Posted courtesy of http://www.piratedthoughts.us the private blog of Jay Grider, DTgeeks.com features editor. Original article can be found At this location. This is a modified version of the article edited to better suit the content of this site.
My Curve was a gift from a friend and former boss Chip. Chip bought the phone through T-mobile probably when it first came out as the Curve 8320 was released in 2007 and it was gifted to me in 2009. Chip moved from that crackberry to another quickly, and shortly after moved to AT&T for an iPhone. When my Nokia flip phone, whose model number I am too lazy to find but we can suffice that it was a piece of crap, died after a long string a abuse (being pushed into the pool during JAWS camp, being thrown into my wall and getting stuck, being dropped out the car window on the interstate on accident [you get the idea]) I tried to seek a cheap alternative to pay for a new phone.
As someone who has task management issues I found myself craving the scheduling features that a smartphone packed. Posting around and tweeting asking if people had any old blackberry’s laying around *since i knew no one would give out a free iPhone or Droid* @ichip offered his to me. I fell in love as soon as I unlocked the T-Mobile device to work on my wireless carrier, a process that only took me 18 hours of active hacking. The phone…
Apple initially rejected Jelle Prins’ iPhone app Lyrics, which displays lyrics for the songs in your music library, including the profanity contained in some song lyrics. Apple cited that fact as the reason for turning Prins down.
Oh Apple, look what I found:
Perhaps maybe you should make them censor it?
Ooh, and there’s this other app that allows unfiltered access to the internet, including objectionable content which you seem not to like allowing. I think it’s called… um.... Safari, that’s it! Wait a minute....
Yeah, make the developers of that conduit of smut pay for their sins against our children.
Speaking of children, won’t somebody think of them?
And it’s been quite illuminating. Before I go on, however, I should note that this post contains images, and that if you’re using dial-up you should take a moment to remember that you are accessing the internet using the telephone line, which although may have sufficed in a bygone era, is a preposterous thought in this day and age. You should then go get something to drink because this page will take a while to load, what with you calling it up and asking it what it looks like instead of using broadband like civilized people.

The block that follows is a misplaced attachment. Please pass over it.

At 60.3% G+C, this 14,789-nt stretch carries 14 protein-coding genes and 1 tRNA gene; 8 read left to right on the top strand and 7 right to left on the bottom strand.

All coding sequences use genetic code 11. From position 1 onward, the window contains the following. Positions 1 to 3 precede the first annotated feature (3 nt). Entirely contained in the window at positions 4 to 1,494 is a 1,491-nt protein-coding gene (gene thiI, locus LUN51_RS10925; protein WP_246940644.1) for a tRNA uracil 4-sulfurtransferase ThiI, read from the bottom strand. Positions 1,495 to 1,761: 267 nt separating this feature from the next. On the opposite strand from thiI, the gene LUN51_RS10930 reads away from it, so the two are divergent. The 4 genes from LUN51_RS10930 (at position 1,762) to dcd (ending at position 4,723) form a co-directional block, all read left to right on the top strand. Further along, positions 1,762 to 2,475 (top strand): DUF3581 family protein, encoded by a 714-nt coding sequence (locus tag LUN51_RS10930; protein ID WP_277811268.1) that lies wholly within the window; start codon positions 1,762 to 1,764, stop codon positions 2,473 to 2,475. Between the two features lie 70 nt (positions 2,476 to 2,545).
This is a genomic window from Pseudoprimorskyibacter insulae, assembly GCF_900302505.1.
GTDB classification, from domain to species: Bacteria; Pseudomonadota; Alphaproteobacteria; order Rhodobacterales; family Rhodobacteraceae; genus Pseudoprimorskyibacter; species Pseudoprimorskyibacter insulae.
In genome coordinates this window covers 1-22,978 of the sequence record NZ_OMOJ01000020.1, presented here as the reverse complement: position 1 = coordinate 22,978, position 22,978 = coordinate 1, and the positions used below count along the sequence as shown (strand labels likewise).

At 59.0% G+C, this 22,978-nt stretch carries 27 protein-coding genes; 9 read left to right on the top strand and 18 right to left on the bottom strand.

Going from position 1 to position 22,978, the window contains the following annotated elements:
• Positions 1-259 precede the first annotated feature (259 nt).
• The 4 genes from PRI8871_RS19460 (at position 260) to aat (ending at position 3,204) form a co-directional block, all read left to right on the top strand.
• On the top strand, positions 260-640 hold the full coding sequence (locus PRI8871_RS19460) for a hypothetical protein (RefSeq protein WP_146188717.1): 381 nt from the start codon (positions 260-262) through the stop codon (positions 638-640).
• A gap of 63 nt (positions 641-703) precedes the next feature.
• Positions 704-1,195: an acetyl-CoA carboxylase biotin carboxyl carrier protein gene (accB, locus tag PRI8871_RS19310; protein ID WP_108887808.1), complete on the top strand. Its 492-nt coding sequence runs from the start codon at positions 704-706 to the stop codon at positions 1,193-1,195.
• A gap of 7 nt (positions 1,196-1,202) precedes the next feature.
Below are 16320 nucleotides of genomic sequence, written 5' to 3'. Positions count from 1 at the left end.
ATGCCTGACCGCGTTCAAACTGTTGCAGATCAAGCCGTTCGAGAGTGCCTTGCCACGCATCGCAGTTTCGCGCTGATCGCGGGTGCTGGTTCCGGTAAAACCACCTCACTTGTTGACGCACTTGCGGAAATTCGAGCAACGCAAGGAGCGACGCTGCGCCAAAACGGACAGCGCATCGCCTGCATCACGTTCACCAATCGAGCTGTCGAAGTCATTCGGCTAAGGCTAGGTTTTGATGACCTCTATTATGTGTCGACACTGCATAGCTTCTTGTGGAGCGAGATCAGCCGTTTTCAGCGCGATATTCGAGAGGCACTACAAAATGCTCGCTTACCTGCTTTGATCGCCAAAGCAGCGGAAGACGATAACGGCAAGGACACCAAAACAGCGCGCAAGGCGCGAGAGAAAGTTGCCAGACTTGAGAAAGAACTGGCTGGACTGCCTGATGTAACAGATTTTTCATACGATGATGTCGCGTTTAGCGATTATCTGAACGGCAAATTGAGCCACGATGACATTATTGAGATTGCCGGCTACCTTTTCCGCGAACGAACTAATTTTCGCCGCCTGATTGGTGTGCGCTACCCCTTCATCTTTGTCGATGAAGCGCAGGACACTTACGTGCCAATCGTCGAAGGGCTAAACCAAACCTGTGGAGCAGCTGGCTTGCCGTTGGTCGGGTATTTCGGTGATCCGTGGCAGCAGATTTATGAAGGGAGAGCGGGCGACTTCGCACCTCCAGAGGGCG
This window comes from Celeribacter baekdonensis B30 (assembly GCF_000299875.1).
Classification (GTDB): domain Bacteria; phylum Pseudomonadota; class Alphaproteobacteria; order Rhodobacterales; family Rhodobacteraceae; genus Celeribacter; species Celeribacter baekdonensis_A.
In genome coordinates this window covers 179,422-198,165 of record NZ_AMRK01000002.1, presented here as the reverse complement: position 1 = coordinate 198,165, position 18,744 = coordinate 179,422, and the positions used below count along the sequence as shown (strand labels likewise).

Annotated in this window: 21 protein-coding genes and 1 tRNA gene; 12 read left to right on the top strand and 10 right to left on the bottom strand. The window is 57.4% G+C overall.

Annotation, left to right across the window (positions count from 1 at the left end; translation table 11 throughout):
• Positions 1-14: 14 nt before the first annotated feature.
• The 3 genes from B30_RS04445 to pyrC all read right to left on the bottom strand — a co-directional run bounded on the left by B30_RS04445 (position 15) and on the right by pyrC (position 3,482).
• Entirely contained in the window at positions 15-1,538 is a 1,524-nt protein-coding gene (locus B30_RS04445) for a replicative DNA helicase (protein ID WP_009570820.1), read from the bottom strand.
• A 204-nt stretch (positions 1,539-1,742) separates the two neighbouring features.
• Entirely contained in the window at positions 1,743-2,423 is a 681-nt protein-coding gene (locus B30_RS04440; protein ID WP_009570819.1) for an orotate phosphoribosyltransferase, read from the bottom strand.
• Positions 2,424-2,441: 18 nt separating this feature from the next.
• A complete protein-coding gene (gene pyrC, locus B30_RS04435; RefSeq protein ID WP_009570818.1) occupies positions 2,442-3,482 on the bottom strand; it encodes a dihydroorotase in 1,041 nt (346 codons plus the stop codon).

For starters, I found a minor display bug in iTunes.
I also found that glossy displays are better than matte. All matte advocates are hereby committed to a mental institute for their choice, which is wrong by virtue of differing from my choice.
Lastly, I’ve found that the mobile web is more fun the larger the display gets.
The interesting thing that I’ve noticed is that, despite coming from a dual-monitor setup, I feel more like an evil genius now than I did before. There’s something about a guy hunched over in front of a huge panel that exudes the feel of 1960s evil.
And this concludes the last content-free post I’ll be making.
About a year ago, I wrote an article here on DT analyzing the high-def DVD war and predicting an eventual win for Blu-ray. Despite the fact that I was completely and totally correct, I am not here to brag (although I won’t pass up the opportunity, either). In the course of that article, I poked some fun at the world of technology analysts:
So, here’s the part where I play “tech analyst,” which is to say that I will make something up and present it to you as fact. I will even put it into blurb form so that newspapers can use it and quote me as an expert.
Ironically, it seems that this has worked far better than I had imagined. For reasons I won’t get into, I was recently visiting the online directory site ZoomInfo. While I was there, I decided to have a little fun and search for my own name, just to see what might come up. Among the accurate results was this tidbit:
Now, to be fair, they use some kind of automatic crawler bot to aggregate a lot of their information, which appears to pretty much take at face value anything it is told.1 I agree that this is a good idea, as we all know that the Internet contains only 100% truth.2 I hereby heartily endorse ZoomInfo as a fine purveyor of factual information, and look forward to seeing my new title “James Viviani, President of the United States.”
According to a recent study, most Facebook apps are pointless silly time-wasters, according to a CNET blog post. The blog post cites a new study from Flowing Data, which tabulated the nature of the 23,000+ Facebook applications. Roughly 9600 are categorized as “Just for Fun,” while many more are labeled as “Gaming,” “Sports,” “Chat,” and other productivity-killing categories.
Now wait just a second. Why on Earth did Flowing Data research the number of pointless Facebook apps? Anyone who has spend any time on Facebook and has been bombarded with endless application invitations could tell you that most Facebook apps are pointless. A pointless survey on the pointlessness of Facebook apps. Hard to believe someone actually got paid for that.
And besides, who visits Facebook to get anything done in the first place?
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